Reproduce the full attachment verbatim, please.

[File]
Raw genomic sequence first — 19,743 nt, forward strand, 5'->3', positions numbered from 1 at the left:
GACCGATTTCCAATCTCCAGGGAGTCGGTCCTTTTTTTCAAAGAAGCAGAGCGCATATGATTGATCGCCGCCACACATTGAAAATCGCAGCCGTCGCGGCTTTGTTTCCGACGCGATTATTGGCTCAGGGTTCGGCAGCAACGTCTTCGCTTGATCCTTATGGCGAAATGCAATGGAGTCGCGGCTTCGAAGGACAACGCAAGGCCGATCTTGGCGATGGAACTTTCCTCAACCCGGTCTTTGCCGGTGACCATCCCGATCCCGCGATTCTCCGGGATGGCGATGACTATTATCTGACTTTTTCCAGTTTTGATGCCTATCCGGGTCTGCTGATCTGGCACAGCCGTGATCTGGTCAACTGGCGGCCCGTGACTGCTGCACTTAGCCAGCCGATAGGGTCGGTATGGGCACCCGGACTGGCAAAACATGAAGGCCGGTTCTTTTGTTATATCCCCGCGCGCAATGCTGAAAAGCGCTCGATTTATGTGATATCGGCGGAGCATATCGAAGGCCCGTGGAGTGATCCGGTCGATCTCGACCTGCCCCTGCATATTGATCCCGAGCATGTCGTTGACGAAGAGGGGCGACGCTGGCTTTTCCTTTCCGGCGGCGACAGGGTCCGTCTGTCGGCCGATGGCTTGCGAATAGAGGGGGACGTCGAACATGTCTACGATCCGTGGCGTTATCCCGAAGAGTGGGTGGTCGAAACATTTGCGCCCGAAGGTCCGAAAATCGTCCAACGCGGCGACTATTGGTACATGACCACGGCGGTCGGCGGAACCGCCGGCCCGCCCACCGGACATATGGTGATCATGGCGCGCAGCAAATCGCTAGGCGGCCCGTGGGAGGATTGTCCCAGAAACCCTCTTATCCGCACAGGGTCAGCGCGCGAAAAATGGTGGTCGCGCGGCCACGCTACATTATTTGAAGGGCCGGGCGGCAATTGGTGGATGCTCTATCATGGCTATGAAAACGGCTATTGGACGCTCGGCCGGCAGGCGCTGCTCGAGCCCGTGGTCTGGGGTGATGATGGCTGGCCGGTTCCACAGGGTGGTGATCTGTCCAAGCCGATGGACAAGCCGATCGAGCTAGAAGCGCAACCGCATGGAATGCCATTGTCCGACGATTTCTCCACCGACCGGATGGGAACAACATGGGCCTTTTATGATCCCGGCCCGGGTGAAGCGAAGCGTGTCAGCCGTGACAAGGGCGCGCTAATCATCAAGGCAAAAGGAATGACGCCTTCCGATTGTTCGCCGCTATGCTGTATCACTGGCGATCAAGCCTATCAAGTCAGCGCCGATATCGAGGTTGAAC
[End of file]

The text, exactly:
Raw genomic sequence first — 19,743 nt, forward strand, 5'->3', positions numbered from 1 at the left:
GACCGATTTCCAATCTCCAGGGAGTCGGTCCTTTTTTTCAAAGAAGCAGAGCGCATATGATTGATCGCCGCCACACATTGAAAATCGCAGCCGTCGCGGCTTTGTTTCCGACGCGATTATTGGCTCAGGGTTCGGCAGCAACGTCTTCGCTTGATCCTTATGGCGAAATGCAATGGAGTCGCGGCTTCGAAGGACAACGCAAGGCCGATCTTGGCGATGGAACTTTCCTCAACCCGGTCTTTGCCGGTGACCATCCCGATCCCGCGATTCTCCGGGATGGCGATGACTATTATCTGACTTTTTCCAGTTTTGATGCCTATCCGGGTCTGCTGATCTGGCACAGCCGTGATCTGGTCAACTGGCGGCCCGTGACTGCTGCACTTAGCCAGCCGATAGGGTCGGTATGGGCACCCGGACTGGCAAAACATGAAGGCCGGTTCTTTTGTTATATCCCCGCGCGCAATGCTGAAAAGCGCTCGATTTATGTGATATCGGCGGAGCATATCGAAGGCCCGTGGAGTGATCCGGTCGATCTCGACCTGCCCCTGCATATTGATCCCGAGCATGTCGTTGACGAAGAGGGGCGACGCTGGCTTTTCCTTTCCGGCGGCGACAGGGTCCGTCTGTCGGCCGATGGCTTGCGAATAGAGGGGGACGTCGAACATGTCTACGATCCGTGGCGTTATCCCGAAGAGTGGGTGGTCGAAACATTTGCGCCCGAAGGTCCGAAAATCGTCCAACGCGGCGACTATTGGTACATGACCACGGCGGTCGGCGGAACCGCCGGCCCGCCCACCGGACATATGGTGATCATGGCGCGCAGCAAATCGCTAGGCGGCCCGTGGGAGGATTGTCCCAGAAACCCTCTTATCCGCACAGGGTCAGCGCGCGAAAAATGGTGGTCGCGCGGCCACGCTACATTATTTGAAGGGCCGGGCGGCAATTGGTGGATGCTCTATCATGGCTATGAAAACGGCTATTGGACGCTCGGCCGGCAGGCGCTGCTCGAGCCCGTGGTCTGGGGTGATGATGGCTGGCCGGTTCCACAGGGTGGTGATCTGTCCAAGCCGATGGACAAGCCGATCGAGCTAGAAGCGCAACCGCATGGAATGCCATTGTCCGACGATTTCTCCACCGACCGGATGGGAACAACATGGGCCTTTTATGATCCCGGCCCGGGTGAAGCGAAGCGTGTCAGCCGTGACAAGGGCGCGCTAATCATCAAGGCAAAAGGAATGACGCCTTCCGATTGTTCGCCGCTATGCTGTATCACTGGCGATCAAGCCTATCAAGTCAGCGCCGATATCGAGGTTGAAC